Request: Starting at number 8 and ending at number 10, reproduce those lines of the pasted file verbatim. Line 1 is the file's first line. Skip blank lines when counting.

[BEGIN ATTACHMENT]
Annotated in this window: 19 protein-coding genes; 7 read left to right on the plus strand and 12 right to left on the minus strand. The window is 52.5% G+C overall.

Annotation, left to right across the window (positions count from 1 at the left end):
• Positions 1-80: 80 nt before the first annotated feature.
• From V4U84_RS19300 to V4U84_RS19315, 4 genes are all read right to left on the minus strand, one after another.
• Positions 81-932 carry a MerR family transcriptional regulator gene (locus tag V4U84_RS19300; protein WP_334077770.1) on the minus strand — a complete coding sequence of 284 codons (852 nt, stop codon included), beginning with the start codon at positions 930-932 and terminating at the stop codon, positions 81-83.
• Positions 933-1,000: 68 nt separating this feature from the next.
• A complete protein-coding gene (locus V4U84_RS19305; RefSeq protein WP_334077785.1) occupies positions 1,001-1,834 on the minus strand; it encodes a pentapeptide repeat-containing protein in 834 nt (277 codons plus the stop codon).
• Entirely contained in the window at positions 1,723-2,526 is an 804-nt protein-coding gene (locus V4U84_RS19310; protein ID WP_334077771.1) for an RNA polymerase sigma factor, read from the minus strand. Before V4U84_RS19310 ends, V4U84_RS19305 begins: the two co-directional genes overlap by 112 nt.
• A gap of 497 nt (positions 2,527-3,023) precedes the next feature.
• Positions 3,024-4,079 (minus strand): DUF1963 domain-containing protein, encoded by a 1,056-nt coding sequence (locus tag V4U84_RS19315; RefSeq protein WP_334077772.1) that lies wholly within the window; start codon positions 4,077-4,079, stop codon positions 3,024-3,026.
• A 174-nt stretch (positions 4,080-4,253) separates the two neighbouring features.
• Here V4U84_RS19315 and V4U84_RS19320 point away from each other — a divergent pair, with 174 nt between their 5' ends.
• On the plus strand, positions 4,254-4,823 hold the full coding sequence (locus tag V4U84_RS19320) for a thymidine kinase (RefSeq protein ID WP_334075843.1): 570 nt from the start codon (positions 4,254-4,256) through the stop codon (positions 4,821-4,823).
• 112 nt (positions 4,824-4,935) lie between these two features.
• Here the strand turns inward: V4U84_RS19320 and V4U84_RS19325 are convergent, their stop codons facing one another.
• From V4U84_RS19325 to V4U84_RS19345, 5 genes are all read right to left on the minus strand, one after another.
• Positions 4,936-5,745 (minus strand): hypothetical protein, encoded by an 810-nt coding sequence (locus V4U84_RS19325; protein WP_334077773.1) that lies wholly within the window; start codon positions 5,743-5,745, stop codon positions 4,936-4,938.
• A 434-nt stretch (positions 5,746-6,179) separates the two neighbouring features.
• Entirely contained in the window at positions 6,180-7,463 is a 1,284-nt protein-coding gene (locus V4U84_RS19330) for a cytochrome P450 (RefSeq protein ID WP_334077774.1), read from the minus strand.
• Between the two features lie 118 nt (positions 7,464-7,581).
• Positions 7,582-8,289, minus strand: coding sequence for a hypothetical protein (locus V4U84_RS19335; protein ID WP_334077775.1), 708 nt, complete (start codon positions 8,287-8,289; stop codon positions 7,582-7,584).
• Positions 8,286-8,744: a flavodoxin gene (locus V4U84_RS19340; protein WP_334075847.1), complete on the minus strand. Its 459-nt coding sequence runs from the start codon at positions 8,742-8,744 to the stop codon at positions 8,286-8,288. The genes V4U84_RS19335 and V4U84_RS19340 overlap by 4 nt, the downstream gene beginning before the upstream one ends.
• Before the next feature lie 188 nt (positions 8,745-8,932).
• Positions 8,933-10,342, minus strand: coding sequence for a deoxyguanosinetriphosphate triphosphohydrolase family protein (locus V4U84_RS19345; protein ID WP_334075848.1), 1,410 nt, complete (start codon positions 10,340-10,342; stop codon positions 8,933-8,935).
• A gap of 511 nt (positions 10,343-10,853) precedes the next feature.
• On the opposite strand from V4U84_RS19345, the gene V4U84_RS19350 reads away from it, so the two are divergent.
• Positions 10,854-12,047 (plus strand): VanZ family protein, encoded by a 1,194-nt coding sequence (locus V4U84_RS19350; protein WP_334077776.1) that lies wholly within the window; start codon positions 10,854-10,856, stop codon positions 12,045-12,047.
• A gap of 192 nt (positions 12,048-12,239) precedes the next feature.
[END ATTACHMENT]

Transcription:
• Entirely contained in the window at positions 1,723-2,526 is an 804-nt protein-coding gene (locus V4U84_RS19310; protein ID WP_334077771.1) for an RNA polymerase sigma factor, read from the minus strand. Before V4U84_RS19310 ends, V4U84_RS19305 begins: the two co-directional genes overlap by 112 nt.
• A gap of 497 nt (positions 2,527-3,023) precedes the next feature.
• Positions 3,024-4,079 (minus strand): DUF1963 domain-containing protein, encoded by a 1,056-nt coding sequence (locus tag V4U84_RS19315; RefSeq protein WP_334077772.1) that lies wholly within the window; start codon positions 4,077-4,079, stop codon positions 3,024-3,026.